Remember When: The life of a new bride in 1930

Published 2:33 pm Friday, June 28, 2019

The Great Depression was a severe worldwide economic event in the 1930s. It is remembered that the focus on many weddings was made on incorporating repurposed household items – like an ironing board for the cake table and a dish drainer displaying beautiful mismatched china wedding gifts, common items that might have been the only luxuries available to a couple.

     Flowers, of course, possibly wild flowers with greenery out of the family’s home flower bed, might have been used. The ceremony itself could have been staged in an apple orchard which became the back drop for a few photographs that might have been taken. A poetic writer penned, “The times were hard, but even then love won!”

     A song that was a popular wedding song in the 1930s was “Always” by Irving Berlin. “I’ll be loving you, always; with a love that’s true, always…” was actually written in 1925, but it has been a popular instrumental and vocal wedding song ever since! 

     From the Old Home Folks Edition of The Opp News, July 31, 1980, is a story told by a bride of the day  Mrs. Tayla Wise arrived in the Perry Store Community on May 30, 1930 after she became a bride on May 28. Two days after their wedding, she and her new husband drove into the community in a borrowed Model A Ford with a group of well- wishing young people greeting them. Even though she had graduated from Randolph County High School as valedictorian and would have liked to have been a teacher, it was in the midst of a deep economic depression but springtime had found her in love. The oldest of nine children, she was the daughter of a sharecropper, and very few were able to go to college at the time.

     Mrs. Wise brought with her six quilts, a fashionable trunk in that day, two pillows, a bed spread, and a few dishes of mixed variety that had been given her by friends. (No one back then had ever heard of a bridal shower.) She soon learned that all her husband had was his clothes and a $30. debt for fertilizer for his small one-horse crop!

     “We didn’t have much, but it didn’t bother us so bad since we had as much as our cousins and friends. We borrowed money for a stove, six chairs, and a bed and a dresser.”

     “There wasn’t any money around. If you could get a days’ work and happen to receive money, it was about $1.00 per day and that was from sun up to sundown. Sometimes pay was for two gallons of syrup or so much corn. These things we could swap in town for the things we needed. We grew what we ate.

A dozen eggs sold for 10 cents a dozen. You could turn around and buy a pretty piece of cotton material for 10 cents a yard. 30 cents for a dress you made yourself wasn’t bad. People really learned how to barter in those days.”

     Mrs. Wise remembered having unexpected company that first year, an aunt and an uncle.  She had plenty of fresh potatoes out of the garden along with beans, squash, and tomatoes. She had six hens but they had not laid a single egg for a few days. So for dinner they boiled two or three potatoes, mashed them up, and mixed a little of it with pink salmon that cost 25 cents a can.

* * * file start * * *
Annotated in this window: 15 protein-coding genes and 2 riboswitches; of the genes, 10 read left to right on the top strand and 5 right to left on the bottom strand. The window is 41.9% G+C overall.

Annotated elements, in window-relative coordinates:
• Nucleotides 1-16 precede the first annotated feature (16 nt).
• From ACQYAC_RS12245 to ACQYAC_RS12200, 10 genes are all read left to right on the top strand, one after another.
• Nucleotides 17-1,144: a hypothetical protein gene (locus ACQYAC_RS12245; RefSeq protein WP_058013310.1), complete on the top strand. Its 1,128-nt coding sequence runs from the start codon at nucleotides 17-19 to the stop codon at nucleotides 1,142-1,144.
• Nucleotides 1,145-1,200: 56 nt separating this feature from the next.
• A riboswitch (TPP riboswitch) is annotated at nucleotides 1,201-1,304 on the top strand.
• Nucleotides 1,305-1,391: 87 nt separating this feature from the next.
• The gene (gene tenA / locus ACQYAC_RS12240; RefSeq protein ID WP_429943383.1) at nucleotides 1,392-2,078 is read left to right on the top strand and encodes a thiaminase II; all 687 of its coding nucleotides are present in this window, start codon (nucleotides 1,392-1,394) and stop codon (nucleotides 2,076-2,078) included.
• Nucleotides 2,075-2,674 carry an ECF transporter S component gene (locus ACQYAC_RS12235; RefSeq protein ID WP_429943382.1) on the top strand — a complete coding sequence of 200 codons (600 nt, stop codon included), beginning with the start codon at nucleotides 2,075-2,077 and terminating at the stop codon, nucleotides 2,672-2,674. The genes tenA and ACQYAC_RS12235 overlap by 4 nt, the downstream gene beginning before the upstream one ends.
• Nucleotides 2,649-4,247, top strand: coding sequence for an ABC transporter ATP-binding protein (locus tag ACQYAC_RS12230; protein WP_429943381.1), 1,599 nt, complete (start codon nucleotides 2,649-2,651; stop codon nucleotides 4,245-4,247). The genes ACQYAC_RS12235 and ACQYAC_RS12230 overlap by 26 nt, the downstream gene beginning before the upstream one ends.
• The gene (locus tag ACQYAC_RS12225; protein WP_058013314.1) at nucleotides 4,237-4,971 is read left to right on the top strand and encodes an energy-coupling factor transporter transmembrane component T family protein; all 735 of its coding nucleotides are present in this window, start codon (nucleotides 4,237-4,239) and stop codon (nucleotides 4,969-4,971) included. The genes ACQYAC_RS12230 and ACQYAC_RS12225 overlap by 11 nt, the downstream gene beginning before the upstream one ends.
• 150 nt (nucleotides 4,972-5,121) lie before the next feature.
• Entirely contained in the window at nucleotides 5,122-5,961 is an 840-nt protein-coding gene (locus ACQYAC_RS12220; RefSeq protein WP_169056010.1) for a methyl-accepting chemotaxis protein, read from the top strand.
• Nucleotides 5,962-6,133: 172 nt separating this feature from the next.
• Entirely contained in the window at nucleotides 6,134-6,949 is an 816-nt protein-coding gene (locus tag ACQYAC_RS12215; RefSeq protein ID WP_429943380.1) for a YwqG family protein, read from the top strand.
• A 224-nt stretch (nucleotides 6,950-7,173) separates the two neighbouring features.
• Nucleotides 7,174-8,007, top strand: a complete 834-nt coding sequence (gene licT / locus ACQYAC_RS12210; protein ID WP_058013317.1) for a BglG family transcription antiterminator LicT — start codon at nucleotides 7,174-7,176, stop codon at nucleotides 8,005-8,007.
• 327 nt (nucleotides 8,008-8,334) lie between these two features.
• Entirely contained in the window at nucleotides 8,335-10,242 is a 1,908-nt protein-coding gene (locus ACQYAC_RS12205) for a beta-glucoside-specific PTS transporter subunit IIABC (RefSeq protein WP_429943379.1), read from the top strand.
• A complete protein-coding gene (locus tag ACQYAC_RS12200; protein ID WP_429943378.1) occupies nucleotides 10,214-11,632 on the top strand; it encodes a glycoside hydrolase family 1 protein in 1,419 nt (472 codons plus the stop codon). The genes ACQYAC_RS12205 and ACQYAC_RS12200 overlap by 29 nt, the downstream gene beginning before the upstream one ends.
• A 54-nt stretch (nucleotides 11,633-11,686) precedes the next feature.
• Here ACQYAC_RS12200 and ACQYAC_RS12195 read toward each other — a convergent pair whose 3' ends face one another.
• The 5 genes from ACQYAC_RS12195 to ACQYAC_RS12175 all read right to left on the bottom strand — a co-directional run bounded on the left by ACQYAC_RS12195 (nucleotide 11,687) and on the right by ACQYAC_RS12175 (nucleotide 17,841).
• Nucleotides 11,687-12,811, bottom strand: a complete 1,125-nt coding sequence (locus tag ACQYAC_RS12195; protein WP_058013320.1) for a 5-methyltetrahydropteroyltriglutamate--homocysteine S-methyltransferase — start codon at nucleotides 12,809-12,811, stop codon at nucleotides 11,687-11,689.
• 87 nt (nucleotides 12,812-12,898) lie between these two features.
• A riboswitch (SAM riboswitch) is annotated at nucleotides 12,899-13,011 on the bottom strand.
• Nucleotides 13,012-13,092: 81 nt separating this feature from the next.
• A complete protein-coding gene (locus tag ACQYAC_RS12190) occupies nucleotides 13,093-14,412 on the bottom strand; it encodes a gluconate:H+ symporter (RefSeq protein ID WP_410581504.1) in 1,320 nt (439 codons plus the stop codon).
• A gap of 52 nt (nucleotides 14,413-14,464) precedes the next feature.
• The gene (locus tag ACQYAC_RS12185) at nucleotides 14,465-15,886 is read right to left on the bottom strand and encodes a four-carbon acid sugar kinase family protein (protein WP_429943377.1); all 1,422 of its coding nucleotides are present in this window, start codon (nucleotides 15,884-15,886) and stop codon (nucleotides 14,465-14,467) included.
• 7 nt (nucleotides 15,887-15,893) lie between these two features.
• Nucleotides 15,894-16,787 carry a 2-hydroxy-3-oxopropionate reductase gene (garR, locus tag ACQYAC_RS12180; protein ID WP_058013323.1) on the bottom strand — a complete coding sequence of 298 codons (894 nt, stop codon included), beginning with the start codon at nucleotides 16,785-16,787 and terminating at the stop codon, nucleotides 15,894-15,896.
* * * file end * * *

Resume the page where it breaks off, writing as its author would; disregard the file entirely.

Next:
They had their own ham, sausage, and bacon, but when it gave out, they were just out till hog killing time! They did have  homemade peanut butter. Steak and fried chicken were not eaten often. “We just ate what we had!”

     Men in the neighborhood swapped work with each other especially when it came to planting time. Most farmers were one-horse farmers so they would take turns planting corn for one and the next day for the other.

     The couple would get up every morning at 3:30 or 4 o’clock every morning. A fire was built in the wood stove to cook homemade biscuits, ham, sausage, or bacon for breakfast. There was always syrup and butter. Getting to the field by daylight was important. “People who didn’t get up and out early were considered shiftless and would never amount to much. You had to rise and shine in those days.”

     “People made and gathered their crops and didn’t dare work on Sundays. Most people took Saturday evenings off to go to Opp. The Bible says in Exodus: ‘Remember the Sabbath Day to keep it Holy.’ It also says in Leviticus, ‘Ye shall keep my Sabbath and reverence my sanctuary. If you walk in my statues and keep my commandments, and do them, then I will give you rain in due season.’”

     “When crops were laid by, a wagon load or two might pack a picnic lunch, go down to the river near the Indian mounds, fish all day, cook and eat the fish with what we carried, and come home late in the evening.”

     Mrs. Wise wrote in her memoirs that there were very few cars at that time. The majority of people traveled on wagons, buggies, or a Hoover Cart named after President Herbert Hoover. It was a two-wheel cart drawn by a horse, mule, or maybe a steer. A few people plowed and tended their crops with a steer instead of a mule. “After six years, we finally managed to pay out of debt and buy us a brand new green one-horse wagon with a spring seat. I believe we were prouder of the new wagon than a new car some years later!”